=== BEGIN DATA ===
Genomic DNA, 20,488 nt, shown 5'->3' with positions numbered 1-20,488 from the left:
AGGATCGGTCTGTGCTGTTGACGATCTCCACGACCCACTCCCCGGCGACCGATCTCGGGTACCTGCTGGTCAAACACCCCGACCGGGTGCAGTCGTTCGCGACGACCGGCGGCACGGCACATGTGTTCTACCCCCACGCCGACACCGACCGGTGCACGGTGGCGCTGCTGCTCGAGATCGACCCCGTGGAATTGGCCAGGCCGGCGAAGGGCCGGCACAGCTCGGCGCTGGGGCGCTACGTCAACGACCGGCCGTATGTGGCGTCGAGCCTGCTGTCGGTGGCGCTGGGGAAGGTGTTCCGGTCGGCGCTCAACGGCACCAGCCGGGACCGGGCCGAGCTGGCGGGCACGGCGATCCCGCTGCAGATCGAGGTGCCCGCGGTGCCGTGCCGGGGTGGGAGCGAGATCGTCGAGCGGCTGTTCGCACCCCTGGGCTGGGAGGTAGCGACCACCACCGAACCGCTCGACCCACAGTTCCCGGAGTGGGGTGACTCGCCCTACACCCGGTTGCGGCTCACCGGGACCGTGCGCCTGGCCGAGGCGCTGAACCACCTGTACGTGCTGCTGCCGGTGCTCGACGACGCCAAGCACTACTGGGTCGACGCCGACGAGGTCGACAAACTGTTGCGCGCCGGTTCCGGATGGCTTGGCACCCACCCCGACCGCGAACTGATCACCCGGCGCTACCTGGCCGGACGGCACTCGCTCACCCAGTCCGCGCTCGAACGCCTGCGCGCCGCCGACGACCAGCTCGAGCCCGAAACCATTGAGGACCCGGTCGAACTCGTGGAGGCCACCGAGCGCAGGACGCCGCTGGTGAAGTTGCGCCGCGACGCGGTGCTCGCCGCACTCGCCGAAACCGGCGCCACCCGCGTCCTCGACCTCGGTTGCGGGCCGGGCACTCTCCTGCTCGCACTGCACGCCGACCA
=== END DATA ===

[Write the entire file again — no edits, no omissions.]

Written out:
Genomic DNA, 20,488 nt, shown 5'->3' with positions numbered 1-20,488 from the left:
AGGATCGGTCTGTGCTGTTGACGATCTCCACGACCCACTCCCCGGCGACCGATCTCGGGTACCTGCTGGTCAAACACCCCGACCGGGTGCAGTCGTTCGCGACGACCGGCGGCACGGCACATGTGTTCTACCCCCACGCCGACACCGACCGGTGCACGGTGGCGCTGCTGCTCGAGATCGACCCCGTGGAATTGGCCAGGCCGGCGAAGGGCCGGCACAGCTCGGCGCTGGGGCGCTACGTCAACGACCGGCCGTATGTGGCGTCGAGCCTGCTGTCGGTGGCGCTGGGGAAGGTGTTCCGGTCGGCGCTCAACGGCACCAGCCGGGACCGGGCCGAGCTGGCGGGCACGGCGATCCCGCTGCAGATCGAGGTGCCCGCGGTGCCGTGCCGGGGTGGGAGCGAGATCGTCGAGCGGCTGTTCGCACCCCTGGGCTGGGAGGTAGCGACCACCACCGAACCGCTCGACCCACAGTTCCCGGAGTGGGGTGACTCGCCCTACACCCGGTTGCGGCTCACCGGGACCGTGCGCCTGGCCGAGGCGCTGAACCACCTGTACGTGCTGCTGCCGGTGCTCGACGACGCCAAGCACTACTGGGTCGACGCCGACGAGGTCGACAAACTGTTGCGCGCCGGTTCCGGATGGCTTGGCACCCACCCCGACCGCGAACTGATCACCCGGCGCTACCTGGCCGGACGGCACTCGCTCACCCAGTCCGCGCTCGAACGCCTGCGCGCCGCCGACGACCAGCTCGAGCCCGAAACCATTGAGGACCCGGTCGAACTCGTGGAGGCCACCGAGCGCAGGACGCCGCTGGTGAAGTTGCGCCGCGACGCGGTGCTCGCCGCACTCGCCGAAACCGGCGCCACCCGCGTCCTCGACCTCGGTTGCGGGCCGGGCACTCTCCTGCTCGCACTGCACGCCGACCA